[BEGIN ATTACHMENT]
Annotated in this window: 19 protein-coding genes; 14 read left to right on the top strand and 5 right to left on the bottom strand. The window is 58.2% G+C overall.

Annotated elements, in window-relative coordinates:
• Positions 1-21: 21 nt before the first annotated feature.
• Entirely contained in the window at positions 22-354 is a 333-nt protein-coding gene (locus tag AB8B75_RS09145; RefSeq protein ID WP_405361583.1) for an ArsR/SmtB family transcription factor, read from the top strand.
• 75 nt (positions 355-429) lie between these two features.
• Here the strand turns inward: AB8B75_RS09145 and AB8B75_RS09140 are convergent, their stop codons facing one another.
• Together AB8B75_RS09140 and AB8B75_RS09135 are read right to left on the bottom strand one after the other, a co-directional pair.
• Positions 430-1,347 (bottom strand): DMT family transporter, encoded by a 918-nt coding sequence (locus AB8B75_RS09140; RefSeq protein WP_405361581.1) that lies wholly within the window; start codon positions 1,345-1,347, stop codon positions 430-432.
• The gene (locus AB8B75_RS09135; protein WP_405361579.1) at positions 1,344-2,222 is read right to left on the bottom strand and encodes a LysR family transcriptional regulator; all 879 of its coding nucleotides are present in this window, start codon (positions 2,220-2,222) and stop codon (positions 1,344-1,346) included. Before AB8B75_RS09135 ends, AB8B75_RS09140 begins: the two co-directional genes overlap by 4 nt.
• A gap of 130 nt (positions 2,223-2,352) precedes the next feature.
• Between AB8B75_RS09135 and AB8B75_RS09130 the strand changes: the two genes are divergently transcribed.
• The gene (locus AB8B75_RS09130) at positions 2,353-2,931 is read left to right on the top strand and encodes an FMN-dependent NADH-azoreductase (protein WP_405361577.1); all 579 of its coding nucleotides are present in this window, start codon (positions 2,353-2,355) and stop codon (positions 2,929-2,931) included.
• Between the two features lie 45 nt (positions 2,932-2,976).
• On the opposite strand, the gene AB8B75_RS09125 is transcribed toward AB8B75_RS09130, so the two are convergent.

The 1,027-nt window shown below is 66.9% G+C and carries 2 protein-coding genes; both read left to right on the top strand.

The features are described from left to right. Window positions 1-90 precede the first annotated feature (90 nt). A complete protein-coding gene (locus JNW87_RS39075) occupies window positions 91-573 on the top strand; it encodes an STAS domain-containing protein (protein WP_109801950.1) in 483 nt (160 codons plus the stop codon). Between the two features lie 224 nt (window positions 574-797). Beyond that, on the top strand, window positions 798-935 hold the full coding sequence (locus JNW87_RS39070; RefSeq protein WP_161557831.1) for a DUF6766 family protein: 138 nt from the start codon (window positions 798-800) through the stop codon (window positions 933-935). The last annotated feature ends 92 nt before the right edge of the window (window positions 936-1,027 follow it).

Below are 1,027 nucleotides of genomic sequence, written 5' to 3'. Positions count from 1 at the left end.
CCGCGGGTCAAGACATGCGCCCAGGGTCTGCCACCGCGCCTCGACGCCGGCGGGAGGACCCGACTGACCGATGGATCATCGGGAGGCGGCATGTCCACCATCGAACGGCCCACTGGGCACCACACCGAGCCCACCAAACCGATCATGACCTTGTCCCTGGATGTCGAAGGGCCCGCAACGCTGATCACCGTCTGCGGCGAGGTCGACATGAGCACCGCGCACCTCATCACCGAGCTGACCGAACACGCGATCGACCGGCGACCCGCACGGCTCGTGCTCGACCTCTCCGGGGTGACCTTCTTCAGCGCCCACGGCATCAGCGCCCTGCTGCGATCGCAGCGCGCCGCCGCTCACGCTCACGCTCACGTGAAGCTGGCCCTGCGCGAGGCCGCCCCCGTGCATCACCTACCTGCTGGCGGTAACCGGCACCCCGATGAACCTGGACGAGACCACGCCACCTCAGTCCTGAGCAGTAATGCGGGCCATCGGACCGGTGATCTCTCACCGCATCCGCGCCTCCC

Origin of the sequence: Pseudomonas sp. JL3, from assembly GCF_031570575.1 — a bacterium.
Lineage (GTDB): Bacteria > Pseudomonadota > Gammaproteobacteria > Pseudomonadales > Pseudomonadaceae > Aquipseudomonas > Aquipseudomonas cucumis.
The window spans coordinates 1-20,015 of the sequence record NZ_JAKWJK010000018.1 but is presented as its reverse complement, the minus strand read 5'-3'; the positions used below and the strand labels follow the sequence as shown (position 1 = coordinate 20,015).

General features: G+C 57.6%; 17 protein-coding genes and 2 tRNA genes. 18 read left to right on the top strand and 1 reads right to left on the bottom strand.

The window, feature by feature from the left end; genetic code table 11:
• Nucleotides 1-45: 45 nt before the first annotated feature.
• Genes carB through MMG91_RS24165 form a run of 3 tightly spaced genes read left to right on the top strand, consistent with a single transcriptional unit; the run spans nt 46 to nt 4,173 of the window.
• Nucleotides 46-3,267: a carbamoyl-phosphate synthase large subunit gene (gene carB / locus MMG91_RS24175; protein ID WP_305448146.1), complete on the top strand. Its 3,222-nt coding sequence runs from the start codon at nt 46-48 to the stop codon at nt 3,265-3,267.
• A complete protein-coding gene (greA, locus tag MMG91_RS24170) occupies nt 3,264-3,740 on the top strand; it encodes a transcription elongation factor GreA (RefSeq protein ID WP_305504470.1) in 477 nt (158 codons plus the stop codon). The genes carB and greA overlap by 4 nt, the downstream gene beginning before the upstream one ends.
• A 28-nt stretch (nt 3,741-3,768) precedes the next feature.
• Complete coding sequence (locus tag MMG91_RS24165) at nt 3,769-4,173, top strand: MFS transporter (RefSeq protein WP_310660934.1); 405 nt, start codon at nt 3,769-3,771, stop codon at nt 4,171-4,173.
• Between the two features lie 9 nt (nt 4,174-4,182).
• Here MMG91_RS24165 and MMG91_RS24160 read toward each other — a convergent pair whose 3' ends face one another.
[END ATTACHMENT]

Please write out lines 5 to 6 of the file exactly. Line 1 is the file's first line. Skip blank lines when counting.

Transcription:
• 75 nt (positions 355-429) lie between these two features.
• Here the strand turns inward: AB8B75_RS09145 and AB8B75_RS09140 are convergent, their stop codons facing one another.